Friday, October 09, 2009

Rewarding the American State Apparatus for Good Behavior: Understanding and the Awarding of the Nobel Peace Prize to Mr. Obama

This blog site joins the great chorus of people and institutions in raising a loud hosanna to the genius of the global community now manifested in the form of the recent decision of the Nobel organization to award its prize for peace to the American President, Barack Obama. "The surprise choice of President Barack Obama for the Nobel Peace Prize drew praise from much of the world Friday even as many pointed out the youthful leader has not yet accomplished much on the world stage." Gregory Katz, Obama's Nobel Peace Prize triumph hailed by many, Associated Press, October 9, 2009.

I leave it to others to analyze the merits of that particular choice. I note only that it appears that the actions of George W. Bush during his Presidency was as much responsible for the award as the faith-in-a-future-hoped-for popular speeches whose perceived ideals so endeared Mr. Obama to the Nobel Committee.
Massimo Teodori, one of Italy's leading experts of U.S. history, said the Nobel decision is a clear rejection of the "unilateral, antagonistic politics" of Obama's predecessor, George Bush."The prize is well deserved after the Bush years, which had antagonized the rest of the world," Teodori said. "President Obama's policy of extending his hand has reconciled the United States with the international community." . . . . In Pakistan's central city of Multan, radical Islamic leader Hanif Jalandhri, said he was neither happy nor surprised by Obama's award. "But I do hope that Obama will make efforts to work for peace, and he will try to scrap the policies of Bush who put the world peace in danger," said Jalandhri, secretary general of a group that oversees 12,500 seminaries. Id.
The Nobel Committee based its award, effectively on its revulsion with American policy from 2001 to the defeat of the Republican party administration in 2008. Sadly, Mr. Bush will be unable to take the credit he is due for his important role in making this award to Mr. Obama possible. "Sem citar seu antecessor George W. Bush, o comitê salientou as diferenças no envolvimento dos EUA com o resto do mundo desde a mudança de governo em Washington, em janeiro. "A diplomacia multilateral recobrou uma posição central, com ênfase no papel que as Nações Unidas e outras instituições internacionais podem desempenhar." Comitê nega que Obama tenha recebido o Prêmio Nobel da Paz 'cedo demais', O Globo, Oct. 9, 2009 ("Without citing his predecessor George W. Bush, the committee stressed the differences in U.S. involvement with the rest of the world since the change of government in Washington in January. "Multilateral diplomacy regained a central position, with emphasis on the role that the United Nations and other international institutions can play."")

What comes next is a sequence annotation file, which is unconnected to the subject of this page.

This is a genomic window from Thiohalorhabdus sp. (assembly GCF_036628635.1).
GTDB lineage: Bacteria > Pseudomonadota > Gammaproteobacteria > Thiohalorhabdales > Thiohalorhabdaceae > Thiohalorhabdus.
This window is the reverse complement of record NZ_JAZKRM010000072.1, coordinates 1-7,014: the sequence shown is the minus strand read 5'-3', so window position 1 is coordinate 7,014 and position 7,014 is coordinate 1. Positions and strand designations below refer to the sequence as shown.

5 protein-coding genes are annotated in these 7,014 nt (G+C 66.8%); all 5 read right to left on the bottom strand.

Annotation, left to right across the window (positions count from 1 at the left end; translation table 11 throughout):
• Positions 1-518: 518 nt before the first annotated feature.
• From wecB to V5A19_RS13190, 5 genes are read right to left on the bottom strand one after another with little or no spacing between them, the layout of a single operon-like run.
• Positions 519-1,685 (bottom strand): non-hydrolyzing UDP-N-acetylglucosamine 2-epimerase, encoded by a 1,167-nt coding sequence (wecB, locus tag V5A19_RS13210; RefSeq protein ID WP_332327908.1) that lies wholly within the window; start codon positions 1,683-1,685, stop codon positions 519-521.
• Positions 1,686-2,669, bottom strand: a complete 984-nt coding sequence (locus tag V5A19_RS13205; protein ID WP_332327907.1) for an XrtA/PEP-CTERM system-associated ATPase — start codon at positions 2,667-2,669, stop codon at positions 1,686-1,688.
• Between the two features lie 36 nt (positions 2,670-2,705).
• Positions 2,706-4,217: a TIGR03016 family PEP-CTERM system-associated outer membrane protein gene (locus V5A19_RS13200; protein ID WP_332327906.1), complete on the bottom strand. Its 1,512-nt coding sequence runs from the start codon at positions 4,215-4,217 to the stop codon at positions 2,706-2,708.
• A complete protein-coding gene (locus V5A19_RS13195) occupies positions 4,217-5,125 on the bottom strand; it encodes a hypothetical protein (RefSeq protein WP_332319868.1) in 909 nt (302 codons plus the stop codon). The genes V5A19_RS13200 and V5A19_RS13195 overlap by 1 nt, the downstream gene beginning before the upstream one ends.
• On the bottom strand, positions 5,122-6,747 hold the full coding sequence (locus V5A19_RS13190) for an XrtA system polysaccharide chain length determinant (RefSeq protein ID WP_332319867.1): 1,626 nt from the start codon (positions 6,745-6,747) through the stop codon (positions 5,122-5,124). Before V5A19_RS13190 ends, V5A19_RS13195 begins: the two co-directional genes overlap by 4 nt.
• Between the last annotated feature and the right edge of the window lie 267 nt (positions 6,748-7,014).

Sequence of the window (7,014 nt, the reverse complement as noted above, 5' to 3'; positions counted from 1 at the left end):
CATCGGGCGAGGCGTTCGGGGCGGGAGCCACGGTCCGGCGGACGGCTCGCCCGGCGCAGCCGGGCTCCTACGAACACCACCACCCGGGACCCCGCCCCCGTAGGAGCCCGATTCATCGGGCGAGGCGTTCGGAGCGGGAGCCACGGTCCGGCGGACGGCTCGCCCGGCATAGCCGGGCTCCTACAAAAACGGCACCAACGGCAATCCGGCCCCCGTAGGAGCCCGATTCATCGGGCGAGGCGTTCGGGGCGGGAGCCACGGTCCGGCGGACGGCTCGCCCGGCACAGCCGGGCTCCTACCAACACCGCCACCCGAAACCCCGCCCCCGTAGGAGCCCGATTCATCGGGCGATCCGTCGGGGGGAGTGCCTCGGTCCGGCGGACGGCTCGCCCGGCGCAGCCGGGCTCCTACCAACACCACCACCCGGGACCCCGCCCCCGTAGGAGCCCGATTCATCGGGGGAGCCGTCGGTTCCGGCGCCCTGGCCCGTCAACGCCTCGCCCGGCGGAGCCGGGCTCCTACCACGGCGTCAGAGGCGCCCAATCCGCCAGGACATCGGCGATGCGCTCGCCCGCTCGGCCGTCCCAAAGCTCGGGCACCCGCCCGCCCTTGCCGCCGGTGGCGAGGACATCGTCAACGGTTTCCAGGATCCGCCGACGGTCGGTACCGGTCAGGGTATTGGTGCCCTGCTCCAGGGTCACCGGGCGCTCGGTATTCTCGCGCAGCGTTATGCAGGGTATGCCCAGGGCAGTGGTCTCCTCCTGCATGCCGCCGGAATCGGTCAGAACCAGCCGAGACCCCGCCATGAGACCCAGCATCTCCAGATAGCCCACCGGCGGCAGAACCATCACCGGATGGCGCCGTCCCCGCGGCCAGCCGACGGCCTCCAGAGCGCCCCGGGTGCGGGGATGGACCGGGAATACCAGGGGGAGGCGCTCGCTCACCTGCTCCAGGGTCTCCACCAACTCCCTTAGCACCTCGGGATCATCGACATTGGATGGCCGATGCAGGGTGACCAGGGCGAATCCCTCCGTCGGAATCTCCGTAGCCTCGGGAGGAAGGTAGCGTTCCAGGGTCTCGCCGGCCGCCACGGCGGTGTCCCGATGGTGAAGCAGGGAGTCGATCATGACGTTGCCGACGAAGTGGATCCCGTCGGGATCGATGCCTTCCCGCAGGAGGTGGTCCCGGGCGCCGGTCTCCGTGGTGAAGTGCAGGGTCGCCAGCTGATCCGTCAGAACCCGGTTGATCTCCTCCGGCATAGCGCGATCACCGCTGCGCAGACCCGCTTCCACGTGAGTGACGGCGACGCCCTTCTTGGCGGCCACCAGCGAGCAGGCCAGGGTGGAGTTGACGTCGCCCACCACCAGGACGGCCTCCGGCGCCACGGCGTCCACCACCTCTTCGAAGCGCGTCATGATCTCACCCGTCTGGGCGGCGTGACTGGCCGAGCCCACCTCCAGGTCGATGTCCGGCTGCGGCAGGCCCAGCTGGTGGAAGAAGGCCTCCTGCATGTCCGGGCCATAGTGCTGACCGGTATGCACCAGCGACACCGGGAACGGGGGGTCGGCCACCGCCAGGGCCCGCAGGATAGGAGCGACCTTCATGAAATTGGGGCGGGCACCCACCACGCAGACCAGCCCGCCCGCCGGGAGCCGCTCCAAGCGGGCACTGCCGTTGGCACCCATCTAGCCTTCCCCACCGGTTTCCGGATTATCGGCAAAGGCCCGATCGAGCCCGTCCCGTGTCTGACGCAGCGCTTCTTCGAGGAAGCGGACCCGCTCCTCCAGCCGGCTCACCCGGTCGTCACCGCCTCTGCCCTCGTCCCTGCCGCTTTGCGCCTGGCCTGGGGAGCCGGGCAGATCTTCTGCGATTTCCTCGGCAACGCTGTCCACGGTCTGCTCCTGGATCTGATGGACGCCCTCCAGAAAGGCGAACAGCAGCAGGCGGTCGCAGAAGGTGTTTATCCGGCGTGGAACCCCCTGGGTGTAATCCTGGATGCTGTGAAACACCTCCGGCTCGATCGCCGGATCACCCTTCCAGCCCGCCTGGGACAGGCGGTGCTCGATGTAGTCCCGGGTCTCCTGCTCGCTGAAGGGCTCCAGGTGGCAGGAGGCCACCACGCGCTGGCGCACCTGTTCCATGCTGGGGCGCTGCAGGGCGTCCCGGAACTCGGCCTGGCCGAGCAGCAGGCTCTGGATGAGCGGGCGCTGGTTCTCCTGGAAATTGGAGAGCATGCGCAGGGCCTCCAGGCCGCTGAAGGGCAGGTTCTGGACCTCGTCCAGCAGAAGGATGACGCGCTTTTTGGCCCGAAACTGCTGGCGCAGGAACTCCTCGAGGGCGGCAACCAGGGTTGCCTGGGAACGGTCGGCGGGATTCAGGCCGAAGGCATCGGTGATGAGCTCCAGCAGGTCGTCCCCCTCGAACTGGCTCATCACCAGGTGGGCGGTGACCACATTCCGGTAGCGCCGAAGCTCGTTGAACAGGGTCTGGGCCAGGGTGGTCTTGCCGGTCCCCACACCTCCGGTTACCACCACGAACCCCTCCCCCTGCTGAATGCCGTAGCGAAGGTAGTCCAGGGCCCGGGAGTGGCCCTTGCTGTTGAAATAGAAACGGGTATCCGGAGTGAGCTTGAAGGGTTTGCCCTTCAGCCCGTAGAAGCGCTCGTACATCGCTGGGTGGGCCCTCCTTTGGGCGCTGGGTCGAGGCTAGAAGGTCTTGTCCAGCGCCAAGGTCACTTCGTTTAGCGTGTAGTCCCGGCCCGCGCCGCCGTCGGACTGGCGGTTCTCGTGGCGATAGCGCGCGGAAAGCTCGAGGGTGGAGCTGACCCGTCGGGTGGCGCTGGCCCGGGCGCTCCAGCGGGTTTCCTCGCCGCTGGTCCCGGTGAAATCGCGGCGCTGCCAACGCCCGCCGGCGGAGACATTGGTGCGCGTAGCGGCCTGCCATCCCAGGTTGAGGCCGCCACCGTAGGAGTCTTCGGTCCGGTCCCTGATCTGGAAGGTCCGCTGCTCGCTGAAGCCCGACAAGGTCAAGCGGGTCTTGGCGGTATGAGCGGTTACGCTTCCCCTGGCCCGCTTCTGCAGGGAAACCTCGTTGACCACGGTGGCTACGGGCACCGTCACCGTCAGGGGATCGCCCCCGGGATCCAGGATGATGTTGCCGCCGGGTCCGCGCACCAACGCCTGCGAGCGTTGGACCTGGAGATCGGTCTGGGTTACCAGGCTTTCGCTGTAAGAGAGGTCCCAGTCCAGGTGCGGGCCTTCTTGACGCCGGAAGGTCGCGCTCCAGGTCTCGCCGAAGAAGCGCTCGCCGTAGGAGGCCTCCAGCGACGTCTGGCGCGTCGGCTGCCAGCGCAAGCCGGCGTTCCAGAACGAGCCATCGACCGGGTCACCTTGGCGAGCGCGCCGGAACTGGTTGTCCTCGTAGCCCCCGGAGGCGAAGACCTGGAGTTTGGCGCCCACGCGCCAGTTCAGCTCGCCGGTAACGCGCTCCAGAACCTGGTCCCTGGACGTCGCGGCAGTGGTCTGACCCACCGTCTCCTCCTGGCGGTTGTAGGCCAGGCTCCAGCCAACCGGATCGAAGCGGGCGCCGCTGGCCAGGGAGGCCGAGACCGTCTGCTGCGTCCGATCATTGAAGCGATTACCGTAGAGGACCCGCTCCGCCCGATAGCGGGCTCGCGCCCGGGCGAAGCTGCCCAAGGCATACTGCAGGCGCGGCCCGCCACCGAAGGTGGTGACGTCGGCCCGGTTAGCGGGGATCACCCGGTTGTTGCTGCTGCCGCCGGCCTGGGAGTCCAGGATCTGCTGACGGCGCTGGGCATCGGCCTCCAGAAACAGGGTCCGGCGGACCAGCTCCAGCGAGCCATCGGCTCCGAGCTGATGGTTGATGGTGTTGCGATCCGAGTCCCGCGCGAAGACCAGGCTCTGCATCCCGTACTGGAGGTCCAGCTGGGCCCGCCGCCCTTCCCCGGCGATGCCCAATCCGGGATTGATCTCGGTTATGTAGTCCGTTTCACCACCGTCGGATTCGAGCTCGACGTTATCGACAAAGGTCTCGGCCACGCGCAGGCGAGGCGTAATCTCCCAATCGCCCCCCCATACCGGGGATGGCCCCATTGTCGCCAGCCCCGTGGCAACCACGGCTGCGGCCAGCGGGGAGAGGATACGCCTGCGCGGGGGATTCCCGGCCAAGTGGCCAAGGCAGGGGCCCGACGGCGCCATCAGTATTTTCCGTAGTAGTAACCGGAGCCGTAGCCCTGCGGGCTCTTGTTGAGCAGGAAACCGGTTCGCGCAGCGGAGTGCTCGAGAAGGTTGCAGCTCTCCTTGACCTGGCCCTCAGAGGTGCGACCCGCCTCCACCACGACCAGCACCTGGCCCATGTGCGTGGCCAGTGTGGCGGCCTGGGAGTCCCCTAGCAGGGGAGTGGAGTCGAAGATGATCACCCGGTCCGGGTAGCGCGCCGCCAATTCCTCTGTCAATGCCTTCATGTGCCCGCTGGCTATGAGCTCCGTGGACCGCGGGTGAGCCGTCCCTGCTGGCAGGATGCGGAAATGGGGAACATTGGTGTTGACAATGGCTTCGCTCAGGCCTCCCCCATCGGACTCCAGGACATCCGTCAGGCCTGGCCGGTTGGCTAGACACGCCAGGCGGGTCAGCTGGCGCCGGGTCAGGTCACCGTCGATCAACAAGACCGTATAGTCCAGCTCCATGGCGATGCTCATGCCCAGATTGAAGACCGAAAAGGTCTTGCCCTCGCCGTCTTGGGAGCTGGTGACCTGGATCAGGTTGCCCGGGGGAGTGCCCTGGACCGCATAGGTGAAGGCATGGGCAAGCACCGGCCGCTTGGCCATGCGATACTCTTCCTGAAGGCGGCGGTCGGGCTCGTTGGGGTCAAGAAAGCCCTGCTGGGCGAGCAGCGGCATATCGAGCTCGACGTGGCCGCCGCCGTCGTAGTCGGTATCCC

Yet the spirit of Mr. Bush is everywhere. The Novel Organization's web site declares the basis of the award to Mr. Obama "for his extraordinary efforts to strengthen international diplomacy and cooperation between peoples." Nobel Organization, Nobel Peace Prize 2009, October 2009. Clearly, the habits and practices of the American presidency during the first eight years of this century were abhorrent in some quarters. Its abandonment requires recognition--and nurturing. It seems, then, that even the United States can be subject to the disciplinary punishment and reward system of the world community. That community has made its desires well known--a distaste for blatantly imperial behavior for the forms of hegemony that are sugar coated in smooth language.

Perhaps the greatest impact of the award has been the light it shines on the passionate rush, at least at the highest levels of elite government, civil society and media elite elements, to embrace the globalist rhetoric of Mr. Obama. Indeed, it is clear that the award was made to add weight and legitimacy to the political and social vision that Mr.Obama has articulated as for the success of any efforts thus far attained. It is that vision that the Novel Organization and its supporters wishes to see realized--though the details of that implementation are of little moment--and a global gesture adding to the legitimacy, perhap even the inevitablity fo that vision, was deemed important. "'Very rarely has a person to the same extent as Obama captured the world's attention and given its people hope for a better future,' the committee said in a citation." Wojciech Moskwa and Matt Spetalnick, Obama wins Nobel Peace Prize to mixed reviews, Reuters, Oct. 9, 2009. Thorbjorn Jagland, chairman of the Nobel committee